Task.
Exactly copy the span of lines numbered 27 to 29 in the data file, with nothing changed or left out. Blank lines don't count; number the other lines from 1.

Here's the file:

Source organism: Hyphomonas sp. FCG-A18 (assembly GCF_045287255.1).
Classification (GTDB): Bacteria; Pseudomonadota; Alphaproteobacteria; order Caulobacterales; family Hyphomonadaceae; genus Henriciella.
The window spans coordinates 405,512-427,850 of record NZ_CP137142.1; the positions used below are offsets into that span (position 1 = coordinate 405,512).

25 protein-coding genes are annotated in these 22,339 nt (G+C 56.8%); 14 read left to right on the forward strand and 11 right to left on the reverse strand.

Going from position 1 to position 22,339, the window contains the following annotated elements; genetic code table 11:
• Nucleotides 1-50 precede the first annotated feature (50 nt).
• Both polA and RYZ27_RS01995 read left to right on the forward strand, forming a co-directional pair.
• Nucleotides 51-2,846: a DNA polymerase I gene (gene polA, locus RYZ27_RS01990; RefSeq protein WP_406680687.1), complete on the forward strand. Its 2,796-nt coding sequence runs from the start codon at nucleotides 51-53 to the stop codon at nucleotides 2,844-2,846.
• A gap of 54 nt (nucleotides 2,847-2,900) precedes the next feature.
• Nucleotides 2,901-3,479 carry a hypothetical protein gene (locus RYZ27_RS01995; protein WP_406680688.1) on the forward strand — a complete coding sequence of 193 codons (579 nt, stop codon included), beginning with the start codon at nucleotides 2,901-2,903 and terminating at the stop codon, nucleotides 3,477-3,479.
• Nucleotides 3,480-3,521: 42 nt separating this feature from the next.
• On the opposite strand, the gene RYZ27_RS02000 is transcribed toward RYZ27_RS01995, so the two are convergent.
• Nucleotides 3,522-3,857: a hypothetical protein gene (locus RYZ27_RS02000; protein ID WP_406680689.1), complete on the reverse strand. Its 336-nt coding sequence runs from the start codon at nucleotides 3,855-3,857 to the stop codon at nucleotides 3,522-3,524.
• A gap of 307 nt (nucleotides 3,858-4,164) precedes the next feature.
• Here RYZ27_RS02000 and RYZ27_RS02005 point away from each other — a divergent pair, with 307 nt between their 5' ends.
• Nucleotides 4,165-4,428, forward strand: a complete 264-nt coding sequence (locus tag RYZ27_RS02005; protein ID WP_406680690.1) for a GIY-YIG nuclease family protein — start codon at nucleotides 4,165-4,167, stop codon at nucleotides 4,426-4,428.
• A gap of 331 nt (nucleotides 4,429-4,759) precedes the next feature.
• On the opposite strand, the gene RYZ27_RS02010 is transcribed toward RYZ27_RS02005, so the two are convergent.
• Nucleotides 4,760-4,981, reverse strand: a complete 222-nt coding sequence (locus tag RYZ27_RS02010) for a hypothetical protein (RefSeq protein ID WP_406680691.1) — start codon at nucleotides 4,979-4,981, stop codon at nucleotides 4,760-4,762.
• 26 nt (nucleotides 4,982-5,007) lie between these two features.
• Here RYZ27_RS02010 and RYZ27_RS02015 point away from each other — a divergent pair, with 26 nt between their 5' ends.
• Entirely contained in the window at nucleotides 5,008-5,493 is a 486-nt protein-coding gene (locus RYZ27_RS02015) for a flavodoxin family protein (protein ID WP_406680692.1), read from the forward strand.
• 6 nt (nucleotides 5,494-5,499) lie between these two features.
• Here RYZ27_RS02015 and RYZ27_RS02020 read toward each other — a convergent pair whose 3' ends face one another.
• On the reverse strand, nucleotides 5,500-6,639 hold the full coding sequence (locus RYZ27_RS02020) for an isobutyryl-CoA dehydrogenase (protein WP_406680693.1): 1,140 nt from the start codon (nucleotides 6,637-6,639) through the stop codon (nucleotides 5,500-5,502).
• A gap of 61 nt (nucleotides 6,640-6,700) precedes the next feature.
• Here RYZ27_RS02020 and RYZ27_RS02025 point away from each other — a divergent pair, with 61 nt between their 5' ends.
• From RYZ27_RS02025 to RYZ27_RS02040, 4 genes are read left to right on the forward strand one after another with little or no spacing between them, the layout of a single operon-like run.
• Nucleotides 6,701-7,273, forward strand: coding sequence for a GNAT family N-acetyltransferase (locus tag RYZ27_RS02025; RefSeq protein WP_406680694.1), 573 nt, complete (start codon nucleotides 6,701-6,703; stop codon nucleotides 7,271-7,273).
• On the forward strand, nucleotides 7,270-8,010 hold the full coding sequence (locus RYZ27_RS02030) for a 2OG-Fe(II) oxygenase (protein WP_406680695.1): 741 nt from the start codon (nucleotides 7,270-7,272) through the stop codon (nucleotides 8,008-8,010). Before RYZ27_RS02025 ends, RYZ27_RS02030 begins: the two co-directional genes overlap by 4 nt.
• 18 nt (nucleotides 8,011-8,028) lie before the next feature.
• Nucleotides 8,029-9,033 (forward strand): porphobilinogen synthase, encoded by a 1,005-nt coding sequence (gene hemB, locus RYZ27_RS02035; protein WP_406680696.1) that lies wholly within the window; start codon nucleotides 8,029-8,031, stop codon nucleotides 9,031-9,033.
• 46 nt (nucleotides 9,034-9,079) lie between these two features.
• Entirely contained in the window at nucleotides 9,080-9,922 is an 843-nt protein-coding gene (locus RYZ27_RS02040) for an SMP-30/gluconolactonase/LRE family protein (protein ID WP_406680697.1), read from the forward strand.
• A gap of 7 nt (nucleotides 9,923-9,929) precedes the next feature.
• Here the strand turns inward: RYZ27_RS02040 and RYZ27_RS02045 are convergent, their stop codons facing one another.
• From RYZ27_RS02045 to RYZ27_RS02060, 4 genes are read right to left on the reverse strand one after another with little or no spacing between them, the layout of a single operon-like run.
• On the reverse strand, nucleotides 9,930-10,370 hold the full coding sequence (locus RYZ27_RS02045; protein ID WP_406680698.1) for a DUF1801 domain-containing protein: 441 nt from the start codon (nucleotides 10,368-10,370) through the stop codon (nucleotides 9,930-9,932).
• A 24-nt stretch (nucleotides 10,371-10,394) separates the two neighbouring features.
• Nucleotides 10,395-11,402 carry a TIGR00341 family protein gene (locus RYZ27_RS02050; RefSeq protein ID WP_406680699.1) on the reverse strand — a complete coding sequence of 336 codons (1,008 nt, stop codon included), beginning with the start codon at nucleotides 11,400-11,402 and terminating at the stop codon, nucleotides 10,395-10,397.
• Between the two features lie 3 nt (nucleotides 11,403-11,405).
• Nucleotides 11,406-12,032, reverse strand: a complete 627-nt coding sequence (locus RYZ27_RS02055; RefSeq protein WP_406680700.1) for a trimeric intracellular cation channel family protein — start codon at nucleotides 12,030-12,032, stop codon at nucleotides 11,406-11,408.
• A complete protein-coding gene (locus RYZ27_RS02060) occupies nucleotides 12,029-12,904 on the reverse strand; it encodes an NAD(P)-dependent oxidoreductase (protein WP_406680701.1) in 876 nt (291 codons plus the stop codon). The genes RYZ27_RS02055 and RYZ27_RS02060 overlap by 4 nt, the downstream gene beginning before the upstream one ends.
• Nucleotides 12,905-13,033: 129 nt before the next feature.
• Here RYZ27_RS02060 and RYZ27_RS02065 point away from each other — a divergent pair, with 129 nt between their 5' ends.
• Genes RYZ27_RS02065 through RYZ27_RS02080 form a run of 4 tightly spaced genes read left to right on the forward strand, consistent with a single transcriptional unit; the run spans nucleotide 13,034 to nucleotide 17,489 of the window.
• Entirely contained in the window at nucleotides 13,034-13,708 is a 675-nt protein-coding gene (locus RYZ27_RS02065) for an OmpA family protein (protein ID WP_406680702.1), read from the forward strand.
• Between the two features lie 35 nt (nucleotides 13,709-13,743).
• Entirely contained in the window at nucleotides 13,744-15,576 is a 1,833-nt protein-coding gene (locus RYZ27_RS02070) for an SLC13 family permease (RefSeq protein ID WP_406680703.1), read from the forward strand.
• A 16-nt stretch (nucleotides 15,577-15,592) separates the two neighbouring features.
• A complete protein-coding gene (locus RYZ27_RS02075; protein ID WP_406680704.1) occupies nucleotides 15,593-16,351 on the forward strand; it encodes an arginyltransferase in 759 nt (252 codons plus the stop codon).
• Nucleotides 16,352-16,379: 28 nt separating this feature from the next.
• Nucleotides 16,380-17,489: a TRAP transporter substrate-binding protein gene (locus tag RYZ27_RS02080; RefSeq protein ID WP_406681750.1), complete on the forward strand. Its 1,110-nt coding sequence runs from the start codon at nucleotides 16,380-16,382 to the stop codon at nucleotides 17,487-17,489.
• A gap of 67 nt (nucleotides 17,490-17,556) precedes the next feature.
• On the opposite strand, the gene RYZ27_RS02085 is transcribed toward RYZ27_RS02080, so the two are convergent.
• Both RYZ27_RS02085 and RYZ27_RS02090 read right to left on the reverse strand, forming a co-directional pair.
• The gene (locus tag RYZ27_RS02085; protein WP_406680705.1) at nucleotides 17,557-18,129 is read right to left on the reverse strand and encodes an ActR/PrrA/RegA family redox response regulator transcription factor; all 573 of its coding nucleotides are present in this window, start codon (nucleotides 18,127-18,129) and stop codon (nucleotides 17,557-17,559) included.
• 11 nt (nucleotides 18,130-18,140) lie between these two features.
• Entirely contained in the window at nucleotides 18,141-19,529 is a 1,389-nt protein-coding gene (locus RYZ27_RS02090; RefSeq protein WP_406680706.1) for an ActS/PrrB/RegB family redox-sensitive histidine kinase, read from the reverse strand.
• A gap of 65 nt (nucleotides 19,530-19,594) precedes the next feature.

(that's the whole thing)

• Here RYZ27_RS02020 and RYZ27_RS02025 point away from each other — a divergent pair, with 61 nt between their 5' ends.
• From RYZ27_RS02025 to RYZ27_RS02040, 4 genes are read left to right on the forward strand one after another with little or no spacing between them, the layout of a single operon-like run.
• Nucleotides 6,701-7,273, forward strand: coding sequence for a GNAT family N-acetyltransferase (locus tag RYZ27_RS02025; RefSeq protein WP_406680694.1), 573 nt, complete (start codon nucleotides 6,701-6,703; stop codon nucleotides 7,271-7,273).